required to maintain membership in a selected reserve component 
as a condition of their employment. Under this bill, the 
required number of technicians would increase on net by 275 
relative to the levels currently authorized. CBO estimates the 
costs in civilian salaries and expenses that would result from 
additional military technicians would total about $120 million 
over the 2010-2014 period, compared with the minimum end-
strength levels for technicians in 2009.
    Coast Guard Reserve End Strengths. The bill also would 
authorize an end-strength level of 10,000 servicemembers in 
2010 for the Coast Guard Reserve. Because this authorization is 
the same as that under current law, CBO does not estimate any 
additional costs for this provision.
    Compensation and Benefits. H.R. 2647 contains several 
provisions that would affect military compensation and benefits 
for uniformed personnel. The bill would specifically authorize 
regular appropriations of $135.7 billion for the costs of 
military pay and allowances in 2010. For related costs due to 
overseas contingency operations (primarily in Iraq and 
Afghanistan), the bill would authorize an additional $13.6 
billion for 2010.
    Pay Raises. Section 601 would raise basic pay for all 
individuals in the uniformed services by 3.4 percent, effective 
January 1, 2010. CBO estimates the total cost of a 3.4 percent 
military pay raise would be about $2.4 billion in 2010. 
Compared with current law (under which CBO estimates the 
across-the-board increase that will go into effect on January 1 
will be 2.9 percent), this section would increase the pay raise 
in 2010 by an additional 0.5 percent. CBO estimates the 
incremental cost of this larger raise would be about $350 
million in 2010 and $2.3 billion over the 2010-2014 period.

                                 TABLE 2.--SPECIFIED AUTHORIZATIONS IN H.R. 2647
                                                          By fiscal year, in millions of dollars 2010--
                                                   2010       2011       2012       2013       2014    2010-2014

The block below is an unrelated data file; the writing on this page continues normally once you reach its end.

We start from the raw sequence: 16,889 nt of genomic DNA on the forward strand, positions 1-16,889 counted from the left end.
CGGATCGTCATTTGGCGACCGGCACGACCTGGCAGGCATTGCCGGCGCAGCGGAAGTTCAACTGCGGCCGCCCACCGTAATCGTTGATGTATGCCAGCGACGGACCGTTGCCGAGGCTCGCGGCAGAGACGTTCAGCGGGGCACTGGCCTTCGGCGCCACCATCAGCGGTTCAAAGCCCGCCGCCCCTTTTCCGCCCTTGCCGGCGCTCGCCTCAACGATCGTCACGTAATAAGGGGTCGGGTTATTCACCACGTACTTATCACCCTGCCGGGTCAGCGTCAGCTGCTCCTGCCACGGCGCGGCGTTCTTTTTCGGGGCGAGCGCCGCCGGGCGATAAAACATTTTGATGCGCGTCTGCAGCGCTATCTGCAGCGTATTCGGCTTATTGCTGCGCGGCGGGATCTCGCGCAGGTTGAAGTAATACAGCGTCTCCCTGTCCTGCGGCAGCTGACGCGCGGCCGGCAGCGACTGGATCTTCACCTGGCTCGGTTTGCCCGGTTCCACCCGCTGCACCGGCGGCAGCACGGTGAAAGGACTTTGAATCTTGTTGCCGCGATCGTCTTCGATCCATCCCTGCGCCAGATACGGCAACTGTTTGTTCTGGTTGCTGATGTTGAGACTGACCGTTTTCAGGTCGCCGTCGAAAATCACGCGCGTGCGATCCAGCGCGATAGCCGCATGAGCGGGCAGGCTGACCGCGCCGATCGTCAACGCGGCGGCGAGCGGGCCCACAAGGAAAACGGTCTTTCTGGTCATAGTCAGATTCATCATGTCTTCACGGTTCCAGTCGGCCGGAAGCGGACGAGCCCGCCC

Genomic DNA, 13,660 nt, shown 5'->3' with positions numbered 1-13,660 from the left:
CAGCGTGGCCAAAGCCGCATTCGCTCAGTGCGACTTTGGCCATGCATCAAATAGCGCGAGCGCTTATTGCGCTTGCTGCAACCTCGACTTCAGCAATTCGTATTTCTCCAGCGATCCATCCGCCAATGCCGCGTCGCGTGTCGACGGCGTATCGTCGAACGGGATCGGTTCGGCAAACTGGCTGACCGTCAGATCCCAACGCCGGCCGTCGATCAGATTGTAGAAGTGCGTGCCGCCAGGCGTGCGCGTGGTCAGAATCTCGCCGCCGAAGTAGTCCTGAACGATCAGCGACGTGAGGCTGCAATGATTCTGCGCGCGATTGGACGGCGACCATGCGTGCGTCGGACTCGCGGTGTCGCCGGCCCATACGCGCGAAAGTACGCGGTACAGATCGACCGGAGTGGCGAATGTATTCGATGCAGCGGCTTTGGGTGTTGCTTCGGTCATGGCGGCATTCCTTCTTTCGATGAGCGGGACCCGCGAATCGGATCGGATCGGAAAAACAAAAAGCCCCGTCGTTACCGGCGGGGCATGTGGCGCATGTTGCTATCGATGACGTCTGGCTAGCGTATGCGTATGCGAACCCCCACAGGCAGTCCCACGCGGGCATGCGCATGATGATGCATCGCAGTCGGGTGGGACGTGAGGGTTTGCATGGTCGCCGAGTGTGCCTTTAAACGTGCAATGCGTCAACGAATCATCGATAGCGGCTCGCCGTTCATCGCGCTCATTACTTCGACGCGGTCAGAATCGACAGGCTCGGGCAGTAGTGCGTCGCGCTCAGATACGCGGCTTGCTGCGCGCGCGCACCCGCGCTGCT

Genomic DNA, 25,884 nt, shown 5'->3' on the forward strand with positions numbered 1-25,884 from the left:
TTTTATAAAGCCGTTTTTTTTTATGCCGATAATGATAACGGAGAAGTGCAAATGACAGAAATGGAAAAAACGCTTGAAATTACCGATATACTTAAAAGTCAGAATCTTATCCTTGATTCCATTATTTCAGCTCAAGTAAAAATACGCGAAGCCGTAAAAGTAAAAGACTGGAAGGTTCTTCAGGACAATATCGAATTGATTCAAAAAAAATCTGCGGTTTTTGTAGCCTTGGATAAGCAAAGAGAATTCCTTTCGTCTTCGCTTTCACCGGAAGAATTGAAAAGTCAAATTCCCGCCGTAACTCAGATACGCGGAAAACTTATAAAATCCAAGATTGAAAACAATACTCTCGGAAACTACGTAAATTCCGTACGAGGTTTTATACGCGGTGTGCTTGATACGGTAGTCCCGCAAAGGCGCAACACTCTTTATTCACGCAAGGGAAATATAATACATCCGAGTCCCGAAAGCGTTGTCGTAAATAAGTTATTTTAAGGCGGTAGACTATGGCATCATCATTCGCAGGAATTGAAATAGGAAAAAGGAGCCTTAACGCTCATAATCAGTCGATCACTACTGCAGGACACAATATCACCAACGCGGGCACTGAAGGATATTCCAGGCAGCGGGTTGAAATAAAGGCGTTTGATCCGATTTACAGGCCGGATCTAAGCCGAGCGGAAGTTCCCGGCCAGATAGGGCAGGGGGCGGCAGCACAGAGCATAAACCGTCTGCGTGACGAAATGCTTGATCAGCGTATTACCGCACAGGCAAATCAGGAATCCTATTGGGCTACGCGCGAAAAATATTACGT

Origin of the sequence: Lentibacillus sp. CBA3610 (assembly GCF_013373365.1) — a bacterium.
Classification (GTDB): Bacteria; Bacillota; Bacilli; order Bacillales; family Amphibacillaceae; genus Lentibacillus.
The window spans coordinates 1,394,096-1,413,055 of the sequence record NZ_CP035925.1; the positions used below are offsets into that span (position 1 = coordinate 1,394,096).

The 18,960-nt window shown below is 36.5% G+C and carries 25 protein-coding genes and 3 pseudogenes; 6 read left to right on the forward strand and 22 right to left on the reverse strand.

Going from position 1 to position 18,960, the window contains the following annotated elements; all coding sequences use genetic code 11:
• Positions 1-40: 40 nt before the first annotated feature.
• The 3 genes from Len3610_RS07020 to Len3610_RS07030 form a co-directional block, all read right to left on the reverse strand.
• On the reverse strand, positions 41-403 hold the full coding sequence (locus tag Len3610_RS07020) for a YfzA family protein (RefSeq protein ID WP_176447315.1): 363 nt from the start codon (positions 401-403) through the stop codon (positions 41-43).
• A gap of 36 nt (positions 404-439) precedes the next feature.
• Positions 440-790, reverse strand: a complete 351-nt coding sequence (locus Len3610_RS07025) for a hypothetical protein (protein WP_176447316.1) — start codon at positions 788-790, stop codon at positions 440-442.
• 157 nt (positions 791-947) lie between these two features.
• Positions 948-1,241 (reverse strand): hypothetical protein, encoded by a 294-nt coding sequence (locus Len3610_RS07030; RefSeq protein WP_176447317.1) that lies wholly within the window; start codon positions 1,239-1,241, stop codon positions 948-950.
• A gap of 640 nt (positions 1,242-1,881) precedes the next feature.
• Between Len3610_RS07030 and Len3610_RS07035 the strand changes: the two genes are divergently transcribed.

Authorization of Regular Appropriations--
 Department of Defense:
    Military Personnel\a\
         Authorization Level..................    135,723          0          0          0          0    135,723
        Estimated Outlays.....................    129,480      5,700         68         14          0    135,262
    Operation and Maintenance:
        Authorization Level...................    185,571          0          0          0          0    185,571
        Estimated Outlays.....................    134,159     38,599      8,480      2,089        844    184,171
        Authorization Level...................    106,759          0          0          0          0    106,759
        Estimated Outlays.....................     28,084     38,970     22,735      8,763      3,498    102,050
    Research and Development:
        Authorization Level...................     79,654          0          0          0          0     79,654
        Estimated Outlays.....................     43,499     28,670      4,903      1,172        362     78,606
    Military Construction and Family Housing:
        Authorization Level...................     23,261          0          0          0          0     23,261
        Estimated Outlays.....................      4,375      8,660      5,818      2,465      1,035     22,352
    Revolving Funds:
        Authorization Level...................      3,158          0          0          0          0      3,158
        Estimated Outlays.....................      2,415        467        147         86         43      3,158
    General Transfer Authority:
        Authorization Level...................          0          0          0          0          0          0
        Estimated Outlays.....................        700       -150       -300       -150        -50         50
        Subtotal Department of Defense:
            Authorization Level...............    534,126          0          0          0          0    534,126
            Estimated Outlays.................    342,712    120,916     41,851     14,439      5,732    525,650
    Atomic Energy Defense Activities:
        Authorization Level\b\................     16,507          0          0          0          0     16,507
        Estimated Outlays.....................     11,151      4,327      1,029          0          0     16,507
    Other Programs:
        Authorization Level\c\................        329          5          5          5          5        347
        Estimated Outlays.....................        266         55         17          5          5        347
        Subtotal, Authorization of Regular
            Authorization Level...............    550,962          5          5          5          5    550,980
            Estimated Outlays.................    354,129    125,298     42,897     14,444      5,737    542,505
Authorization of Appropriations for Overseas
 Contingency Operations:
    Military Personnel:
        Authorization Level...................     13,586          0          0          0          0     13,586
        Estimated Outlays.....................     12,892        650          7          2          0     13,551
    Operation and Maintenance:
        Authorization Level...................     89,785          0          0          0          0     89,785
        Estimated Outlays.....................     48,839     29,964      7,571      1,953        668     88,995